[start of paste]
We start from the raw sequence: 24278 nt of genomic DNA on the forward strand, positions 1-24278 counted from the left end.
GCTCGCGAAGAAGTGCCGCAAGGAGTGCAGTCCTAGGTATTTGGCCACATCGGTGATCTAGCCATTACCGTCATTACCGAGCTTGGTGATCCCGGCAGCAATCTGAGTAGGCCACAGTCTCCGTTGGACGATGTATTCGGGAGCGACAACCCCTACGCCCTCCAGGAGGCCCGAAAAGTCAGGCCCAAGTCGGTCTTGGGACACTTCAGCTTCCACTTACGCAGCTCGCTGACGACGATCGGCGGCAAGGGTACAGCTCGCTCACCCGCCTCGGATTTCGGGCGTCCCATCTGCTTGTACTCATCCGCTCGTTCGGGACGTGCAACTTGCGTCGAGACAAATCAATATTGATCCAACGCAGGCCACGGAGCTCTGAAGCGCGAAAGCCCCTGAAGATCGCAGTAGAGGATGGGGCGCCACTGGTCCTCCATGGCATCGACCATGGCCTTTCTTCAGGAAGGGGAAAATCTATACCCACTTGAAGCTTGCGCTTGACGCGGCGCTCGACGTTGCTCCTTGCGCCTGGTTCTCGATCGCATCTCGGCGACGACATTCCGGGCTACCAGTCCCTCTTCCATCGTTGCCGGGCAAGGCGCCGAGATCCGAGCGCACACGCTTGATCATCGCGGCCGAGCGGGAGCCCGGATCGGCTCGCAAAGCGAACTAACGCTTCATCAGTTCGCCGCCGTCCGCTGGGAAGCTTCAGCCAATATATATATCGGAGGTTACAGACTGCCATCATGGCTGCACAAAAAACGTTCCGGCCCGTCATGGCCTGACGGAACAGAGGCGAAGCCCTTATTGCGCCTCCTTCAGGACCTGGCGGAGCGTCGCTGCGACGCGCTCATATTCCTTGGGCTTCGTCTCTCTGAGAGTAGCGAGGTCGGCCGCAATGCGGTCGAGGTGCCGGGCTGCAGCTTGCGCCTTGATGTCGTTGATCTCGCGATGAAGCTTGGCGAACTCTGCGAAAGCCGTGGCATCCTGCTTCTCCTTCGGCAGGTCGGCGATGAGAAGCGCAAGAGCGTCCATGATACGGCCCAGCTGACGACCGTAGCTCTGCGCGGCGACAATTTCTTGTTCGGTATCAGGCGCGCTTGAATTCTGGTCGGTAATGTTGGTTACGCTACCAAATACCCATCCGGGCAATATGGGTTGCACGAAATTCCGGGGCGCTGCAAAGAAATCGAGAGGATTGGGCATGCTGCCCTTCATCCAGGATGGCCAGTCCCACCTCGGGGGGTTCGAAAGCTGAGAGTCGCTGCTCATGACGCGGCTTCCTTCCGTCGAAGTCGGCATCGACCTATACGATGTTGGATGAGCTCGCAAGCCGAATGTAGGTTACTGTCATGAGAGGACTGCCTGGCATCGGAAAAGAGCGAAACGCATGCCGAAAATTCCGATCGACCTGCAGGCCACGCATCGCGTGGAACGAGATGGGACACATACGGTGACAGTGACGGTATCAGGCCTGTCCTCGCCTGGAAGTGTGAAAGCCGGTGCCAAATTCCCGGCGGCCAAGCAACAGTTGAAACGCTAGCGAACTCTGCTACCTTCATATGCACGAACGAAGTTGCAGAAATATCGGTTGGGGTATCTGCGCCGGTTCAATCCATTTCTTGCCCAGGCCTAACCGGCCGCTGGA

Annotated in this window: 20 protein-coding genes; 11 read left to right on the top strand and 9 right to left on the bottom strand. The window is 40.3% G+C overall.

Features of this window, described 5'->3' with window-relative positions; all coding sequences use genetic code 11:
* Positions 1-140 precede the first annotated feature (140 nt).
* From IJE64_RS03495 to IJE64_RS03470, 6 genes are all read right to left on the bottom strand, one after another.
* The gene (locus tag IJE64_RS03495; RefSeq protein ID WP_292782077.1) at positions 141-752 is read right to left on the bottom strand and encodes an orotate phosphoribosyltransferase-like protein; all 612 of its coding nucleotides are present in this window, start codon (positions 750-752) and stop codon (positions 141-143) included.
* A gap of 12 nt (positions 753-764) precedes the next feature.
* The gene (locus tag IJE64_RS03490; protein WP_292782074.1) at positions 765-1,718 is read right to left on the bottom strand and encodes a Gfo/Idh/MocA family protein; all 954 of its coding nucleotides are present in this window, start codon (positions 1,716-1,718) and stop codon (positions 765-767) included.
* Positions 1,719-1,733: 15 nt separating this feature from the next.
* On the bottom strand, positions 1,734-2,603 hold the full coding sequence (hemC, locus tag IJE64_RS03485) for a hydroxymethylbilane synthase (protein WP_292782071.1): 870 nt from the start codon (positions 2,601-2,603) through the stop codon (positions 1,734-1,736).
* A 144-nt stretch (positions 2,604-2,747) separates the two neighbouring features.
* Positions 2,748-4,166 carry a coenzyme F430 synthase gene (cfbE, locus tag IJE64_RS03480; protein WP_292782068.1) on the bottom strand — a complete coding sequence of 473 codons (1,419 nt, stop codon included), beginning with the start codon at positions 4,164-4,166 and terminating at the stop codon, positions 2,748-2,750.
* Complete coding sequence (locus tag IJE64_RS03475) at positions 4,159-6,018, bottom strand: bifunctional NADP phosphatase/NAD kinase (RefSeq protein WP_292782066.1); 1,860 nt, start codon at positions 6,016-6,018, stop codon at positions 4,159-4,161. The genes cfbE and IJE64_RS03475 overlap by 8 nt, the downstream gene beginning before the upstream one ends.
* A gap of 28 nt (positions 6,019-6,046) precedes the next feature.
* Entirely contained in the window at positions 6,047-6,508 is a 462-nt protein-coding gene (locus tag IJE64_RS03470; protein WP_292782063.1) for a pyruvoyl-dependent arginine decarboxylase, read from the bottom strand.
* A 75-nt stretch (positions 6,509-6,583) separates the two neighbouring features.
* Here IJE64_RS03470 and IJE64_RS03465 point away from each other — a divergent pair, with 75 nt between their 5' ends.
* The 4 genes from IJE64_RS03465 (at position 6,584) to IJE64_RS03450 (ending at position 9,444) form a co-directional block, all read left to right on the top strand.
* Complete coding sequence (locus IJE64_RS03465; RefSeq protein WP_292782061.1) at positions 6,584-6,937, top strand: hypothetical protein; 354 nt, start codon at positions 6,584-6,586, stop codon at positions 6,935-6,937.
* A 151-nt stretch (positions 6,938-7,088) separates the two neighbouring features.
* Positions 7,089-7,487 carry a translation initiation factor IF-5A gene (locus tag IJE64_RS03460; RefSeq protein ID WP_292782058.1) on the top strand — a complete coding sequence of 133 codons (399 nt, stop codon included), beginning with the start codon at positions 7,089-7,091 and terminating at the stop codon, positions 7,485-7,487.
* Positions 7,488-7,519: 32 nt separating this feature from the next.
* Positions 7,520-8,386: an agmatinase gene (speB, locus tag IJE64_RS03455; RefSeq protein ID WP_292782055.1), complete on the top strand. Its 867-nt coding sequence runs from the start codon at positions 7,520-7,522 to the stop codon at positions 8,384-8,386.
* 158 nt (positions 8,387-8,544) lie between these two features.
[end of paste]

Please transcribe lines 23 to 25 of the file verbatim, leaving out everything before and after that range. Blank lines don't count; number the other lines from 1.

* Positions 7,488-7,519: 32 nt separating this feature from the next.
* Positions 7,520-8,386: an agmatinase gene (speB, locus tag IJE64_RS03455; RefSeq protein ID WP_292782055.1), complete on the top strand. Its 867-nt coding sequence runs from the start codon at positions 7,520-7,522 to the stop codon at positions 8,384-8,386.
* 158 nt (positions 8,387-8,544) lie between these two features.